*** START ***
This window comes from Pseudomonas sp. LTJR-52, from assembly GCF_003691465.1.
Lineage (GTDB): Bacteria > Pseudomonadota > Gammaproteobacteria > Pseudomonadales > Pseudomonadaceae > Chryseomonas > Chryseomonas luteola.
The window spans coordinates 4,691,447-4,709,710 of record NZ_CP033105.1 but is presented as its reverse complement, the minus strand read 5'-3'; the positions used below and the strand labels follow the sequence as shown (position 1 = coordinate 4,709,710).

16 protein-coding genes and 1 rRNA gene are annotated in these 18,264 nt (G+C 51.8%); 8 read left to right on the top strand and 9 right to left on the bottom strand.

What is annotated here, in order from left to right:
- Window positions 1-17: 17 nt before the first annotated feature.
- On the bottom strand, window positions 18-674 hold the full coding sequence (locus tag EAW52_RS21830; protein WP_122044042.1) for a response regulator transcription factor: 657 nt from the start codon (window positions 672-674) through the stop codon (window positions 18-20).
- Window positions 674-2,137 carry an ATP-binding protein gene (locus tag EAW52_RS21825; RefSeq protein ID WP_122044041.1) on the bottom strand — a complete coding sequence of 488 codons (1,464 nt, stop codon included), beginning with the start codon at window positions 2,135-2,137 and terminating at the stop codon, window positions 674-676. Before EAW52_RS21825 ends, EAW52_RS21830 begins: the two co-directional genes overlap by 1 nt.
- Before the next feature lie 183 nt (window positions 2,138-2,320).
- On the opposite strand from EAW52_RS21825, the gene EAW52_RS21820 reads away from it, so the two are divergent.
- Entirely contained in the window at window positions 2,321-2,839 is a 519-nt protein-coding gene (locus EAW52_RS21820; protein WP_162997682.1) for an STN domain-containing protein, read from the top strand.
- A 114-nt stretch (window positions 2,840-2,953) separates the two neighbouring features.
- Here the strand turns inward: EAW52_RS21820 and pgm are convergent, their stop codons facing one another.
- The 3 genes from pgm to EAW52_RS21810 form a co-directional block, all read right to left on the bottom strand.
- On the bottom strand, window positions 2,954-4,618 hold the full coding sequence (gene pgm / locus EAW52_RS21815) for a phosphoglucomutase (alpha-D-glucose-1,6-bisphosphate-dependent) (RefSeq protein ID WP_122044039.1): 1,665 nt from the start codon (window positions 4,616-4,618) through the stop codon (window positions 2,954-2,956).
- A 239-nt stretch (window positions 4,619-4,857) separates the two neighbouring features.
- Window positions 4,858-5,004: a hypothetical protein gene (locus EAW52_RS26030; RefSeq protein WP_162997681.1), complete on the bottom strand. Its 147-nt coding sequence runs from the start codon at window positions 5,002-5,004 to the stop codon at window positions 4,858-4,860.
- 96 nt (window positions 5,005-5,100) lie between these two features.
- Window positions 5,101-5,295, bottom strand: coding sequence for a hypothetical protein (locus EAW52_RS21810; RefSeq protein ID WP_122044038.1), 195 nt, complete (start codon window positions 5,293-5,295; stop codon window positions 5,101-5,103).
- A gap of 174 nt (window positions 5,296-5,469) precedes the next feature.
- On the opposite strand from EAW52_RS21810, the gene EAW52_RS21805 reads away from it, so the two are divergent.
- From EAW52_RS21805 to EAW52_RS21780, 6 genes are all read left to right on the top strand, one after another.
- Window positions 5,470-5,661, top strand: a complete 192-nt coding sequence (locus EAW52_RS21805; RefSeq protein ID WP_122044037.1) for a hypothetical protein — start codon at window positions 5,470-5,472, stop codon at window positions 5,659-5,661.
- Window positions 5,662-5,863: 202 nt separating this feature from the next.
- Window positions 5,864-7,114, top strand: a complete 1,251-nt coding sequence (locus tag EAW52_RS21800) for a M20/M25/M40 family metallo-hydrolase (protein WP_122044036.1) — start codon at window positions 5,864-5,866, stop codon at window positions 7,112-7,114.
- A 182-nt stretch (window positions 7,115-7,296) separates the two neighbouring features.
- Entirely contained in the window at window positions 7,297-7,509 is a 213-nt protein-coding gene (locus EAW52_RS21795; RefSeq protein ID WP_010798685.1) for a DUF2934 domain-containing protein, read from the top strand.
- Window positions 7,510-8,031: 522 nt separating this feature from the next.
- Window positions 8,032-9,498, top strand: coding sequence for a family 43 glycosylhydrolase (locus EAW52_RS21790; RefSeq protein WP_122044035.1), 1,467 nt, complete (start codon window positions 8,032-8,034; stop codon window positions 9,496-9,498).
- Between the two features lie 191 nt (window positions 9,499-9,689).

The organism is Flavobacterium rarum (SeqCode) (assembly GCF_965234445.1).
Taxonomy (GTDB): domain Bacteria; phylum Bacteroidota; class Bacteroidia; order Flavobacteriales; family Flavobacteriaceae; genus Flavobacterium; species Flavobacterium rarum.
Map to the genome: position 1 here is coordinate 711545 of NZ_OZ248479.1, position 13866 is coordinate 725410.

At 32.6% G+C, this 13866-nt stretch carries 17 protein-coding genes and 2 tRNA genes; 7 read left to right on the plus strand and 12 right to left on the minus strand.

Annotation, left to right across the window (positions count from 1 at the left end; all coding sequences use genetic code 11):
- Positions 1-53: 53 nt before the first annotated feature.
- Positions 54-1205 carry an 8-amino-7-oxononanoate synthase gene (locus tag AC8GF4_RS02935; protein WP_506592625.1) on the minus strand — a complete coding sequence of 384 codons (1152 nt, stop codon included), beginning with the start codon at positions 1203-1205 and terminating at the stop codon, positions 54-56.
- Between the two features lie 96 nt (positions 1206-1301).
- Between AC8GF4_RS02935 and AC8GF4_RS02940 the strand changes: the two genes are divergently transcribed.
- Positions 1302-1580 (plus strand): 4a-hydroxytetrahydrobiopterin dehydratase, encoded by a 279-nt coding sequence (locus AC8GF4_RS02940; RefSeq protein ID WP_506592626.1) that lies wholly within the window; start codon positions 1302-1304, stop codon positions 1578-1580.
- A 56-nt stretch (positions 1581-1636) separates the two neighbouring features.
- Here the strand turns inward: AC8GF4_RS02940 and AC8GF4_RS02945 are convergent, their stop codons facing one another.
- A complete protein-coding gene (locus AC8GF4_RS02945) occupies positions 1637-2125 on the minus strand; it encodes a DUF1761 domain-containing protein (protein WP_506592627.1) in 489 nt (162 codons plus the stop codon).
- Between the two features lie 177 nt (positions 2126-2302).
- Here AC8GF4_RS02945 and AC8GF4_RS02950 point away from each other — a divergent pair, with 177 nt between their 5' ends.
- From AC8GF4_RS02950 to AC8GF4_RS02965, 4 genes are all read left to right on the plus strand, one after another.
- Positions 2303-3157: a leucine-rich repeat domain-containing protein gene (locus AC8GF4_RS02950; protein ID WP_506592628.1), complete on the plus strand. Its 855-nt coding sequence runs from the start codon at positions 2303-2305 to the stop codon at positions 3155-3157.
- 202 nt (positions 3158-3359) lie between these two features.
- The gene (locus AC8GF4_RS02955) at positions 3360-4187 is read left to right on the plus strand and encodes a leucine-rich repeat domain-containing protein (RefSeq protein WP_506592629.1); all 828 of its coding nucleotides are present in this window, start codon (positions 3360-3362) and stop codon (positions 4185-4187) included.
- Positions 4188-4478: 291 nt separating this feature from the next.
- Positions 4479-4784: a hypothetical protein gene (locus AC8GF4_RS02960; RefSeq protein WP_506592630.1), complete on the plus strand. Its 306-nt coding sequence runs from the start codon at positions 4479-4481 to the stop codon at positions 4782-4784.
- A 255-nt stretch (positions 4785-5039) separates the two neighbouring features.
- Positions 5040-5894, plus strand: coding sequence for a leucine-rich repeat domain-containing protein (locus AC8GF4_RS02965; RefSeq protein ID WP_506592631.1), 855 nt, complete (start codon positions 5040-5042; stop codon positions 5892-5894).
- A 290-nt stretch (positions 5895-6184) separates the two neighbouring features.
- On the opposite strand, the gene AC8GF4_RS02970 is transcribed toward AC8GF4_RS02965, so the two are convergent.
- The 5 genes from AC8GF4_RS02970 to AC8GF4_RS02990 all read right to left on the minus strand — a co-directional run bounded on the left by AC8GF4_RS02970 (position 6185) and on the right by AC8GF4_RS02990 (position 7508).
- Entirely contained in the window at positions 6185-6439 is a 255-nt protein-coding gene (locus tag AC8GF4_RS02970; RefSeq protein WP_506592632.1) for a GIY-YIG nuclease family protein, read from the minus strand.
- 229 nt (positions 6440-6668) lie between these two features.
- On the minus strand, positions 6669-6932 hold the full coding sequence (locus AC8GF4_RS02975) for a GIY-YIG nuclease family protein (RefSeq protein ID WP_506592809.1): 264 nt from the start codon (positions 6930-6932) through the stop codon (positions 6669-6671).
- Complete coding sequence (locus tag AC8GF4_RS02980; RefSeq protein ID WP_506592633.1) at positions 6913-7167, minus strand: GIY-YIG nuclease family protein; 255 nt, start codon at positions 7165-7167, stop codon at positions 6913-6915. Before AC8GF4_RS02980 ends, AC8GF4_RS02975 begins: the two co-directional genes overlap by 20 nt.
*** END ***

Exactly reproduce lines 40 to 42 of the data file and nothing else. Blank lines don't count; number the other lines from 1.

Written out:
- Positions 1302-1580 (plus strand): 4a-hydroxytetrahydrobiopterin dehydratase, encoded by a 279-nt coding sequence (locus AC8GF4_RS02940; RefSeq protein ID WP_506592626.1) that lies wholly within the window; start codon positions 1302-1304, stop codon positions 1578-1580.
- A 56-nt stretch (positions 1581-1636) separates the two neighbouring features.
- Here the strand turns inward: AC8GF4_RS02940 and AC8GF4_RS02945 are convergent, their stop codons facing one another.